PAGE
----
MR. RUSSERT: But he also said he would cut taxes without increasing the deficit. It's $500 billion. He also said a prescription drug plan would cost $400 billion. It's 35 percent more than that. There are lots of issues out there percolating which suggest that the voters are looking at the president in a much different way when it comes to credibility.
MR. GILLESPIE: Well, let's talk about the issue, for example, of the deficit. And when the president first put forward the tax cuts, we didn't know we were going to be in a world after September 11. We didn't know we were going to have to have troops in Iraq and Afghanistan, but we did know that the economic slowdown was resulting in 50 percent of that deficit as it is today. And unless we get economic growth rates up, which we now saw in the fourth-quarter of '03, a 4 percent growth rate, the quarter before that, 8.2 percent growth rate, 113,000 jobs created last month alone. We're starting to see the job creation catch up to the economic growth rates. If we don't bring growth rates up, we're not going to bring the deficit down. Fifty percent of that deficit is attributable to slow economic growth. The other 25 percent is due to our need to support our troops in Iraq and Afghanistan and wage a war against terror.
MR. RUSSERT: Let's talk about the campaign and Senator Kerry's comments last night at a Democratic dinner in Wisconsin. Your name was invoked. Let's listen.
(Videotape, February 14, 2004): SEN. KERRY: George Bush and our opponents have once again turned to attack politics. Well, here's what we have to say to George Bush and Karl Rove and Ed Gillespie and the rest of the pack: You're not going to get away with it this time. (End videotape)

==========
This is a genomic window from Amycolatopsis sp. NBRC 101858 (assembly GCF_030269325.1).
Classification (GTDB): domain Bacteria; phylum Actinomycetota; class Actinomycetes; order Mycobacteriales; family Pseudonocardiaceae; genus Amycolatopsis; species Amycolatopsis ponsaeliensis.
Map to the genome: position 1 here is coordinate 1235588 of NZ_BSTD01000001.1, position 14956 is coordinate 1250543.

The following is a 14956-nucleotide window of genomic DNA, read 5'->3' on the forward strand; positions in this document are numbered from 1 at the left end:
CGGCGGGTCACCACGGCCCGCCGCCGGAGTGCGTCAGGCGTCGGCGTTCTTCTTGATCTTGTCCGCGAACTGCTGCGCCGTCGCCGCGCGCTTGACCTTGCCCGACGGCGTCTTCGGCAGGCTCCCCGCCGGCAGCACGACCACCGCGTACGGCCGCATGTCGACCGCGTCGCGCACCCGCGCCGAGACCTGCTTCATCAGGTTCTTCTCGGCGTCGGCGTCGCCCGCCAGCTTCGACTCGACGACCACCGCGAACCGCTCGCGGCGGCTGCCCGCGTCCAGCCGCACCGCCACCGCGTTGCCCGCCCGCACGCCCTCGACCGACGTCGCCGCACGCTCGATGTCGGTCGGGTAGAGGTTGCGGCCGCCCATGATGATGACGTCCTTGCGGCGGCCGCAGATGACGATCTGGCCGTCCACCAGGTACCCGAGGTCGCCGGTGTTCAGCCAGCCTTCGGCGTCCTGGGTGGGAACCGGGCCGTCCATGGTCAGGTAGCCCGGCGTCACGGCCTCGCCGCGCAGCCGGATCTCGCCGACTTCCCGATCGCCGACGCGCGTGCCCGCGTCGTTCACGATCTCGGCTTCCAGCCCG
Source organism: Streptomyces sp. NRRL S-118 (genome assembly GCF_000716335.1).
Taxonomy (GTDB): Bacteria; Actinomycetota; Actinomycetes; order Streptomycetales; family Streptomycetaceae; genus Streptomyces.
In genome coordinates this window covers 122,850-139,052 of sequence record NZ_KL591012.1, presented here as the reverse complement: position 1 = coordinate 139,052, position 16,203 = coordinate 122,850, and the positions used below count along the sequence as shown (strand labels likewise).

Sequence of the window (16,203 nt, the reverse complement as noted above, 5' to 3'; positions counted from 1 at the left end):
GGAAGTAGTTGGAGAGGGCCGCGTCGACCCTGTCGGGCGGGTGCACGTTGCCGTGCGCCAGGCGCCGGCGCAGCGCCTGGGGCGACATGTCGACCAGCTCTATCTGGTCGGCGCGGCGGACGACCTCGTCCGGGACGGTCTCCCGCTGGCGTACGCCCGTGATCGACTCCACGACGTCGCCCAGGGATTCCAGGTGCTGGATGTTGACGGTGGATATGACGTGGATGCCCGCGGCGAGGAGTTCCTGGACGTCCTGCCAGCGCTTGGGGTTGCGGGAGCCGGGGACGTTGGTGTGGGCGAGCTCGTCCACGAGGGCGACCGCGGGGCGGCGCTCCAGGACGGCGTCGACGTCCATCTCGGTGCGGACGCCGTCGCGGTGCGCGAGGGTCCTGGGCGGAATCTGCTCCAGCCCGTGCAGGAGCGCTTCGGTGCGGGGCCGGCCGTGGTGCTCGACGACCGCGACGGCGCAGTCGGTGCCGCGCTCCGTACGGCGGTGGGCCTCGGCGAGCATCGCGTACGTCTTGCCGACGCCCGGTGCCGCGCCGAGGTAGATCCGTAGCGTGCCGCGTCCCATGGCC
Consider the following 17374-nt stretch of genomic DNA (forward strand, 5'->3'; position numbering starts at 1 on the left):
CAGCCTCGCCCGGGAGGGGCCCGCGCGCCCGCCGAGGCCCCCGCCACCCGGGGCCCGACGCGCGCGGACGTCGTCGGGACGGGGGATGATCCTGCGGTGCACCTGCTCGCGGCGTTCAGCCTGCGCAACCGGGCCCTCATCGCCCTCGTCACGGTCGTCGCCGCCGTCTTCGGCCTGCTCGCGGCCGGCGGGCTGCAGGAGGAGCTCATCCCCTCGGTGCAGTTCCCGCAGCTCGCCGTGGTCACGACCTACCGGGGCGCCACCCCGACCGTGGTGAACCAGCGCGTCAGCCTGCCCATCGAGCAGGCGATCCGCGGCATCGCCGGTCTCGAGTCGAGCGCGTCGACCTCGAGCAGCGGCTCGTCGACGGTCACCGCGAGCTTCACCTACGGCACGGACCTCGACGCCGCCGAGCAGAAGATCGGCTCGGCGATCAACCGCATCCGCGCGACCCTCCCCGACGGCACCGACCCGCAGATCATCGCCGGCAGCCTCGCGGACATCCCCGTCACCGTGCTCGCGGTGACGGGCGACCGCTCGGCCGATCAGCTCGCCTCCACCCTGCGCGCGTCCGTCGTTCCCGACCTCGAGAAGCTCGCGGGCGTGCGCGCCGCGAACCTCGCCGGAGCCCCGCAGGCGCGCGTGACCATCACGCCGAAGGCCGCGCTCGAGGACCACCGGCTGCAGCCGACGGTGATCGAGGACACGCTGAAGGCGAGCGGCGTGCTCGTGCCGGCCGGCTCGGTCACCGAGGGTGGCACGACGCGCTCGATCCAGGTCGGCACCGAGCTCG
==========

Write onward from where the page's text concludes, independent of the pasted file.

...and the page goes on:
MR. RUSSERT: Senator Kerry is a tough candidate. Do you agree with that?
MR. GILLESPIE: Oh, look, whoever emerges from the Democratic Party primary process is a tough candidate. That was a tough process, is a tough process. It's not wide open anymore, but it's not settled yet. But the fact is whoever is skillful enough to win the party's nomination is going to be skillful to be a strong challenger in November. We're preparing for a close contest. We're going to win, but it's going to be close.
MR. RUSSERT: When the Bush campaign released the attack on the Web site that I showed Charles Rangel, the Kerry Web site responded last night. Let's watch.
(Videotape): Unidentified Narrator: Who's the politician that has taken more special interest money than anyone in history? The same one who's attacking John Kerry's record because he can't defend his own. (End videotape)
MR. RUSSERT: And this is on the whole issue of special interest money.
MR. GILLESPIE: Right.
MR. RUSSERT: The Washington Post examined the records of both men. This was their conclusion: "He Ought to Know. It's hard to recall a more brazen display of political chutzpah than the Bush campaign's assault on Sen. John F. Kerry as a captive of special interests. ..."Mr. Bush's acceptance of special-interest money and his subsequent rewards to the industries doing the giving dwarf anything in Mr. Kerry's record. ... "Of Mr. Bush's Pioneers--those who raised at least $100,000 in the 2000 campaign--21 snagged ambassadorships ... Checks from `HMOs, telecom, drug companies?' Mr. Bush has swamped Mr. Kerry in all three sectors during this campaign raking in 10 times as much from donors connected to the pharmaceutical industry and telecommunications ..." A new book out called "The Buying of the President, 2004" by the Center for Public Integrity has this page: George W. Bush Top Career Patrons. And there number one is the Enron Corporation. Attacking John Kerry on special interests, according to The Washington Post, is chutzpah by the Bush campaign.
MR. GILLESPIE: Well, let me tell you what chutzpah is, Tim, and the issue here is not special interests. Look, I think that John Kerry, you know, the contributors and supporters that he has who are, you know, the trial lawyers and the public employee unions, those are special interests by my lights. He thinks that the Chamber of Commerce and Second Amendment advocates who support the president are special interests. One candidate's supporters are another's special interests. The issue here is this is a guy who is the number-one recipient of lobbyist money in the United States Senate over the past 15 years saying he's going to drive the money changers out of the temple when he's been changing money in the temple for 19 years now.